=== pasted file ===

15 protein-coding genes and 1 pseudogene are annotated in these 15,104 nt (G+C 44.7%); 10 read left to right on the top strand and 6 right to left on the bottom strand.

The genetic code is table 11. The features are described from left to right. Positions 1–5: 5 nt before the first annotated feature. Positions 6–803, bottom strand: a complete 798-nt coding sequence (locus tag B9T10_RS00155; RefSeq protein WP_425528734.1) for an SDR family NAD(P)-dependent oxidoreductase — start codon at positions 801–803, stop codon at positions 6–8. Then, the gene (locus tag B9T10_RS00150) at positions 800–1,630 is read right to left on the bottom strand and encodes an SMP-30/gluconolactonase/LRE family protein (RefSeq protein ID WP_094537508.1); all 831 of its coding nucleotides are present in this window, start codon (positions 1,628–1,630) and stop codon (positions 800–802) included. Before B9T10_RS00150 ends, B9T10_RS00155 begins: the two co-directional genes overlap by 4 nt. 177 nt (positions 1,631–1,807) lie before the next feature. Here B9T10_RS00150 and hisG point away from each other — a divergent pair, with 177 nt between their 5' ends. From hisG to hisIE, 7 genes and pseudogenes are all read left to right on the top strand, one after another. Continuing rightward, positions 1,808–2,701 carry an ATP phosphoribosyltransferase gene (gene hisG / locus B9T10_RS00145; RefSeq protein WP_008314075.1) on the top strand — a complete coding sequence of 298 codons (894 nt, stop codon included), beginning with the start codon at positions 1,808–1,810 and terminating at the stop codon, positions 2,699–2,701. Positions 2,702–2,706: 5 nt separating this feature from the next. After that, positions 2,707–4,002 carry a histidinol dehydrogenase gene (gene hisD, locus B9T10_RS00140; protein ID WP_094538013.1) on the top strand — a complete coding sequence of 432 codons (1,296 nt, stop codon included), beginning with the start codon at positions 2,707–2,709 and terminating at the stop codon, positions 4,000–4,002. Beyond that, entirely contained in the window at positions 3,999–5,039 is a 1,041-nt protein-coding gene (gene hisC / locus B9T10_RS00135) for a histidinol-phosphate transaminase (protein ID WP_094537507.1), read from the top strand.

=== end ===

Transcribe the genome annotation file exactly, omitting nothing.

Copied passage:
15 protein-coding genes and 1 pseudogene are annotated in these 15,104 nt (G+C 44.7%); 10 read left to right on the top strand and 6 right to left on the bottom strand.

The genetic code is table 11. The features are described from left to right. Positions 1–5: 5 nt before the first annotated feature. Positions 6–803, bottom strand: a complete 798-nt coding sequence (locus tag B9T10_RS00155; RefSeq protein WP_425528734.1) for an SDR family NAD(P)-dependent oxidoreductase — start codon at positions 801–803, stop codon at positions 6–8. Then, the gene (locus tag B9T10_RS00150) at positions 800–1,630 is read right to left on the bottom strand and encodes an SMP-30/gluconolactonase/LRE family protein (RefSeq protein ID WP_094537508.1); all 831 of its coding nucleotides are present in this window, start codon (positions 1,628–1,630) and stop codon (positions 800–802) included. Before B9T10_RS00150 ends, B9T10_RS00155 begins: the two co-directional genes overlap by 4 nt. 177 nt (positions 1,631–1,807) lie before the next feature. Here B9T10_RS00150 and hisG point away from each other — a divergent pair, with 177 nt between their 5' ends. From hisG to hisIE, 7 genes and pseudogenes are all read left to right on the top strand, one after another. Continuing rightward, positions 1,808–2,701 carry an ATP phosphoribosyltransferase gene (gene hisG / locus B9T10_RS00145; RefSeq protein WP_008314075.1) on the top strand — a complete coding sequence of 298 codons (894 nt, stop codon included), beginning with the start codon at positions 1,808–1,810 and terminating at the stop codon, positions 2,699–2,701. Positions 2,702–2,706: 5 nt separating this feature from the next. After that, positions 2,707–4,002 carry a histidinol dehydrogenase gene (gene hisD, locus B9T10_RS00140; protein ID WP_094538013.1) on the top strand — a complete coding sequence of 432 codons (1,296 nt, stop codon included), beginning with the start codon at positions 2,707–2,709 and terminating at the stop codon, positions 4,000–4,002. Beyond that, entirely contained in the window at positions 3,999–5,039 is a 1,041-nt protein-coding gene (gene hisC / locus B9T10_RS00135) for a histidinol-phosphate transaminase (protein ID WP_094537507.1), read from the top strand.